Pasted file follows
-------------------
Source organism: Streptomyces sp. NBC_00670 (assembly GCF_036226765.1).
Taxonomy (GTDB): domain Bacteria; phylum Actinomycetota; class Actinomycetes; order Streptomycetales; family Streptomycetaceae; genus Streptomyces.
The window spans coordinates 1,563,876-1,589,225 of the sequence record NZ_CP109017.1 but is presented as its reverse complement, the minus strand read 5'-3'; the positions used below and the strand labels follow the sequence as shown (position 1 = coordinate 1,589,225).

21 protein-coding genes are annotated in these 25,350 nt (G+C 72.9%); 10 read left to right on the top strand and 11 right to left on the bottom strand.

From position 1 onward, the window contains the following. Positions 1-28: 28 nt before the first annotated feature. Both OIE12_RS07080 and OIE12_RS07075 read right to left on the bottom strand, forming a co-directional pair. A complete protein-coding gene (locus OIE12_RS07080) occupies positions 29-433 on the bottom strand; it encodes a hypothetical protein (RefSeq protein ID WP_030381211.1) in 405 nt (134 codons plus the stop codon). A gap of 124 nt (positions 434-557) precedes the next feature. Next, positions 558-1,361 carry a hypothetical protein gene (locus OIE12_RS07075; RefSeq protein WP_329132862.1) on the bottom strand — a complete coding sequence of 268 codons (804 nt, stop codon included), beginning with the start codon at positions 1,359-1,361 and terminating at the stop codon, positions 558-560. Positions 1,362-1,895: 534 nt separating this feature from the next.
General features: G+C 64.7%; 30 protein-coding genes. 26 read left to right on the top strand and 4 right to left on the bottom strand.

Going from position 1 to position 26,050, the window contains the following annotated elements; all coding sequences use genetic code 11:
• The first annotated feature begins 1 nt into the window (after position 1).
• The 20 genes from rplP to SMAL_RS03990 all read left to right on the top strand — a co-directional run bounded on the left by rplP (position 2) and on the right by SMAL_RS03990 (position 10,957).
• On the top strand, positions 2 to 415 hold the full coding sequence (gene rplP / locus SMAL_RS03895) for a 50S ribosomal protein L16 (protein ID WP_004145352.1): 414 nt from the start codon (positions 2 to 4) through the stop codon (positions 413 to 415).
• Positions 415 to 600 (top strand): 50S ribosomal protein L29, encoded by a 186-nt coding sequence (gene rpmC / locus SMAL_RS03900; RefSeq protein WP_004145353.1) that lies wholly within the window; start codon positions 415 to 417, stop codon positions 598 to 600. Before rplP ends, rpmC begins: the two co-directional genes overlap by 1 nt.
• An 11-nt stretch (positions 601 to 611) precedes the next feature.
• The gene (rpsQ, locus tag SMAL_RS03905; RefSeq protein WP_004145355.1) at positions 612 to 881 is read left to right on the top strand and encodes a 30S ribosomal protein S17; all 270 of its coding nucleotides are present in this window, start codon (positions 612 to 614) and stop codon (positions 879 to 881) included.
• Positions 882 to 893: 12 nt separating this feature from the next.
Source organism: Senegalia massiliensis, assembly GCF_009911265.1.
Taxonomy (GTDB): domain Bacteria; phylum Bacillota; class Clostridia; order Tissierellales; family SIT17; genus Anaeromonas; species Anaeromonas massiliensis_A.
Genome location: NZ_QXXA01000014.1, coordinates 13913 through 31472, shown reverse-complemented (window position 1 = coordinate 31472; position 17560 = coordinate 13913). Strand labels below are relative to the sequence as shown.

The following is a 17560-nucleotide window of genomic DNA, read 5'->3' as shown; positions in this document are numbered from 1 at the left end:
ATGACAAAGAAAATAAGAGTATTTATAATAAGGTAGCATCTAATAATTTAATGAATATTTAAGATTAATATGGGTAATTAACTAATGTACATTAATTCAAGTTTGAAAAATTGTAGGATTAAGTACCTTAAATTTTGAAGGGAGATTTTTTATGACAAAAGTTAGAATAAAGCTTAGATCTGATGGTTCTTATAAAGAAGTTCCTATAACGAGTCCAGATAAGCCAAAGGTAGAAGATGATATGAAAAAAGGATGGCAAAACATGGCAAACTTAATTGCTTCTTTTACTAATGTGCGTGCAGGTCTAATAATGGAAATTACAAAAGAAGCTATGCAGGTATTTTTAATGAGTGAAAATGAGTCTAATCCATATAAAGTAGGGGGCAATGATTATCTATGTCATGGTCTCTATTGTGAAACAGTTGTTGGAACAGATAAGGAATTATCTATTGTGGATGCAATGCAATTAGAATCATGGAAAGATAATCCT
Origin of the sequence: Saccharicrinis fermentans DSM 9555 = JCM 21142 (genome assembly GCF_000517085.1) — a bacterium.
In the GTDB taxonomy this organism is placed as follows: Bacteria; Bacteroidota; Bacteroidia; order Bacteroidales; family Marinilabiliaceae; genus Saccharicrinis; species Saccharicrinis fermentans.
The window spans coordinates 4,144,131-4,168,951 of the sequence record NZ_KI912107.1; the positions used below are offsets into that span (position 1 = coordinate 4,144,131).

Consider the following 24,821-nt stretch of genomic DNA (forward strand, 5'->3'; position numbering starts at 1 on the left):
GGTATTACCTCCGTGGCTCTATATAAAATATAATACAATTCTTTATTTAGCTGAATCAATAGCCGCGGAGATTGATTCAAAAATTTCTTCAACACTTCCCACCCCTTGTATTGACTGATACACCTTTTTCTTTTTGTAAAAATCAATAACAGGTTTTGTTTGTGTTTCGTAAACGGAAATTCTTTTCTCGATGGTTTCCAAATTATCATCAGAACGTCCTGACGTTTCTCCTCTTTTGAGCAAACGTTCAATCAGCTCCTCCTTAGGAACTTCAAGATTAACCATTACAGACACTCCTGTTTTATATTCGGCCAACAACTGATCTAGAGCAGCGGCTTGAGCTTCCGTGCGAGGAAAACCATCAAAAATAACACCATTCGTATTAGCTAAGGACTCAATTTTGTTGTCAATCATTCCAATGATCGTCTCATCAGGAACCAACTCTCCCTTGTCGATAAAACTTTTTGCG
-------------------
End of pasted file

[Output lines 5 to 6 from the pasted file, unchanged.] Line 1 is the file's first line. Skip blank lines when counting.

From position 1 onward, the window contains the following. Positions 1-28: 28 nt before the first annotated feature. Both OIE12_RS07080 and OIE12_RS07075 read right to left on the bottom strand, forming a co-directional pair. A complete protein-coding gene (locus OIE12_RS07080) occupies positions 29-433 on the bottom strand; it encodes a hypothetical protein (RefSeq protein ID WP_030381211.1) in 405 nt (134 codons plus the stop codon). A gap of 124 nt (positions 434-557) precedes the next feature. Next, positions 558-1,361 carry a hypothetical protein gene (locus OIE12_RS07075; RefSeq protein WP_329132862.1) on the bottom strand — a complete coding sequence of 268 codons (804 nt, stop codon included), beginning with the start codon at positions 1,359-1,361 and terminating at the stop codon, positions 558-560. Positions 1,362-1,895: 534 nt separating this feature from the next.
General features: G+C 64.7%; 30 protein-coding genes. 26 read left to right on the top strand and 4 right to left on the bottom strand.